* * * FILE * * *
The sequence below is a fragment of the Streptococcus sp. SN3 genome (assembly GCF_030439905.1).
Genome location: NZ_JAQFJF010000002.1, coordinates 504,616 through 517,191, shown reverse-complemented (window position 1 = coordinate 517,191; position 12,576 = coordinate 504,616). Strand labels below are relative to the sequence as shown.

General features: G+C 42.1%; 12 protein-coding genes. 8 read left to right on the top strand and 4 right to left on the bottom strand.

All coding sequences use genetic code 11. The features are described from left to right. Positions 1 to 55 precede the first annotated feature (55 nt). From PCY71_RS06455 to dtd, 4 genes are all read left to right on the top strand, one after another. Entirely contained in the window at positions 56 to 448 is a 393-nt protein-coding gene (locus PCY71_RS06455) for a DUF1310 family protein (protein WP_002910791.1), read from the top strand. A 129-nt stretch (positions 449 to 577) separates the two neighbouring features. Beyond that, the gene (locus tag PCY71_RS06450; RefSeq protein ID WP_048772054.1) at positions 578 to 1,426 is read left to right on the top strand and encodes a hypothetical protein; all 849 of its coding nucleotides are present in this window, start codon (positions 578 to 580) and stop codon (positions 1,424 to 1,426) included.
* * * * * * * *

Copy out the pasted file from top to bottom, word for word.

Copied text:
The sequence below is a fragment of the Streptococcus sp. SN3 genome (assembly GCF_030439905.1).
Genome location: NZ_JAQFJF010000002.1, coordinates 504,616 through 517,191, shown reverse-complemented (window position 1 = coordinate 517,191; position 12,576 = coordinate 504,616). Strand labels below are relative to the sequence as shown.

General features: G+C 42.1%; 12 protein-coding genes. 8 read left to right on the top strand and 4 right to left on the bottom strand.

All coding sequences use genetic code 11. The features are described from left to right. Positions 1 to 55 precede the first annotated feature (55 nt). From PCY71_RS06455 to dtd, 4 genes are all read left to right on the top strand, one after another. Entirely contained in the window at positions 56 to 448 is a 393-nt protein-coding gene (locus PCY71_RS06455) for a DUF1310 family protein (protein WP_002910791.1), read from the top strand. A 129-nt stretch (positions 449 to 577) separates the two neighbouring features. Beyond that, the gene (locus tag PCY71_RS06450; RefSeq protein ID WP_048772054.1) at positions 578 to 1,426 is read left to right on the top strand and encodes a hypothetical protein; all 849 of its coding nucleotides are present in this window, start codon (positions 578 to 580) and stop codon (positions 1,424 to 1,426) included.